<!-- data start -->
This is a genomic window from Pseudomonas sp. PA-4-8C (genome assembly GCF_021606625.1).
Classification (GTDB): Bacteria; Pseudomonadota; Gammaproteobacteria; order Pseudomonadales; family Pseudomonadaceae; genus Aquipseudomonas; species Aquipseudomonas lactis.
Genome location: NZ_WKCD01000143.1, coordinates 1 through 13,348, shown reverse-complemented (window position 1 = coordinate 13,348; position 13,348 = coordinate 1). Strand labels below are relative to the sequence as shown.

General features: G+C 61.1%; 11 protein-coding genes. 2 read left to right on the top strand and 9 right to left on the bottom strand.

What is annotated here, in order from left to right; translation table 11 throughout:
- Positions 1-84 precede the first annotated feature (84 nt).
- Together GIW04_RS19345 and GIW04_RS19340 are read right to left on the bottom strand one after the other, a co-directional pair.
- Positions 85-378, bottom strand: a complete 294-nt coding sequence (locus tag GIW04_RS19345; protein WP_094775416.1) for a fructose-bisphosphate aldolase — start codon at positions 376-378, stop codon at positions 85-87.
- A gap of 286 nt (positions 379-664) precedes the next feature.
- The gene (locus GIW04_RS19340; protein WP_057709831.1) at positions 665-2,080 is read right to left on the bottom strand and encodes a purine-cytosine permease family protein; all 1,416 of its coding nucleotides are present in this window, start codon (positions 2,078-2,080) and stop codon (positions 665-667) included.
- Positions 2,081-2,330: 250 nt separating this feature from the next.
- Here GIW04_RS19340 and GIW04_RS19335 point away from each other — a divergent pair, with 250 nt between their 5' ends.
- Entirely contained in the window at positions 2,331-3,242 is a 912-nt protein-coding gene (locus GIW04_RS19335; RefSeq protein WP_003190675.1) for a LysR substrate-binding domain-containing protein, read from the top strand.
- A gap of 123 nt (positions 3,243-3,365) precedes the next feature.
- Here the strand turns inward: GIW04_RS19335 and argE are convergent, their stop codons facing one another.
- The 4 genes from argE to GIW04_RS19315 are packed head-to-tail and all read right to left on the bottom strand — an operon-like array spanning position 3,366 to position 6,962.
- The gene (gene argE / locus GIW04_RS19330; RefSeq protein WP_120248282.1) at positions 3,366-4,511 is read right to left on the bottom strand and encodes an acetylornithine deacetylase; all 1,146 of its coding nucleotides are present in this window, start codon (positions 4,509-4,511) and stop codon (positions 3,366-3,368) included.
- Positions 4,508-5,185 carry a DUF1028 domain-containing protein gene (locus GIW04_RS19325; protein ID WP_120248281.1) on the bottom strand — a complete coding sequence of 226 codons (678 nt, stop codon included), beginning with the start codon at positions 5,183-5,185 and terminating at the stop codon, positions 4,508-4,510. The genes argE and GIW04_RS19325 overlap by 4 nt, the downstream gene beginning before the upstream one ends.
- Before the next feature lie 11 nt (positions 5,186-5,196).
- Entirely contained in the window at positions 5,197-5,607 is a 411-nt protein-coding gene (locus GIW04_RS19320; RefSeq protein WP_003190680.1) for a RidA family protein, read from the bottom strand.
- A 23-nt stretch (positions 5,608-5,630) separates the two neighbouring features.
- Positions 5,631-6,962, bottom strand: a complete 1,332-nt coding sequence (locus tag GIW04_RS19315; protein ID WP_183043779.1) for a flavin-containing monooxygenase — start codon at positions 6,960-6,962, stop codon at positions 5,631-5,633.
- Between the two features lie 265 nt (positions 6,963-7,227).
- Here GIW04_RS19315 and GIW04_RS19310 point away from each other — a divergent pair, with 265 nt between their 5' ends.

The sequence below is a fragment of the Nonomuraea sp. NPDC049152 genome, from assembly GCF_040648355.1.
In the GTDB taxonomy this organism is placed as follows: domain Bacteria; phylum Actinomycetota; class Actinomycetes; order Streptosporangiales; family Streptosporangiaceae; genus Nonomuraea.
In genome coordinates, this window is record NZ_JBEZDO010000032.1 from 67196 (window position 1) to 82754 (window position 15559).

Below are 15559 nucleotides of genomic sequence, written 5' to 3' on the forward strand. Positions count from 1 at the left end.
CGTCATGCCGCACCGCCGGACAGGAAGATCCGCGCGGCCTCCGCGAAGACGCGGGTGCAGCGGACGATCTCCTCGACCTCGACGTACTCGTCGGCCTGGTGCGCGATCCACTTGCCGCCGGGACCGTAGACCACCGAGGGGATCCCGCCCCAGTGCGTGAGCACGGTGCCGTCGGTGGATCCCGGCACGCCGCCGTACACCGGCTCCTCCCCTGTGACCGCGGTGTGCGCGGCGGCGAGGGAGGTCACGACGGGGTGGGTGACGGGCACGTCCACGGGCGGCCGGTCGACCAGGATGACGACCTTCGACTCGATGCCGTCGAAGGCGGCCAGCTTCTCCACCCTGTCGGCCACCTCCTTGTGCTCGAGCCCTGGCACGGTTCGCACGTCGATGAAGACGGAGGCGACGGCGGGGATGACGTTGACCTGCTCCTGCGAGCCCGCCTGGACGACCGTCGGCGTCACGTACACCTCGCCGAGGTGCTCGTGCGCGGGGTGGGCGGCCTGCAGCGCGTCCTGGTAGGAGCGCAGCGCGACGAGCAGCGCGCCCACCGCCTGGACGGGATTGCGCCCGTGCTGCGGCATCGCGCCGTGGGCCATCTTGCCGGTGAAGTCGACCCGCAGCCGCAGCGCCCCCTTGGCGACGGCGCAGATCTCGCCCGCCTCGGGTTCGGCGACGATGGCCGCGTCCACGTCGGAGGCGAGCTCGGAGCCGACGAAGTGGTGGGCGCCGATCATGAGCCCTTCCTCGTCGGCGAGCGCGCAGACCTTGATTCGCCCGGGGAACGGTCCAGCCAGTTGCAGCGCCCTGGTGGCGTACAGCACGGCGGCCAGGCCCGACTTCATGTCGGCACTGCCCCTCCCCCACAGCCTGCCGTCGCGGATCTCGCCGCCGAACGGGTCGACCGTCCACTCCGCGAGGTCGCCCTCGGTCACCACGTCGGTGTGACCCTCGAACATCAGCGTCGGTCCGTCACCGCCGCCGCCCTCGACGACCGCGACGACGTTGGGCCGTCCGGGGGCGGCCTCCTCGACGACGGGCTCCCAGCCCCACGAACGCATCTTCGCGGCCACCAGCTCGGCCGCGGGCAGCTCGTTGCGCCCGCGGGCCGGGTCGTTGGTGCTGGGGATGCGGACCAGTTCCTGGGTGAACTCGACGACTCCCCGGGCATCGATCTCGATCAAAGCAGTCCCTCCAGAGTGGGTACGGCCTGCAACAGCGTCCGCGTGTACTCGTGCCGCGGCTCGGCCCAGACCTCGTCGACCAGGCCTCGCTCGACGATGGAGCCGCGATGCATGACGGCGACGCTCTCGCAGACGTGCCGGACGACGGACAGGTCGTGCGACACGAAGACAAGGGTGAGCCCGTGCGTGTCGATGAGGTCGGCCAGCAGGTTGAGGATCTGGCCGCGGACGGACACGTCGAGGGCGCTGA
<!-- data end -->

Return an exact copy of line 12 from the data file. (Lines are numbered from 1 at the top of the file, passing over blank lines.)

- Here GIW04_RS19340 and GIW04_RS19335 point away from each other — a divergent pair, with 250 nt between their 5' ends.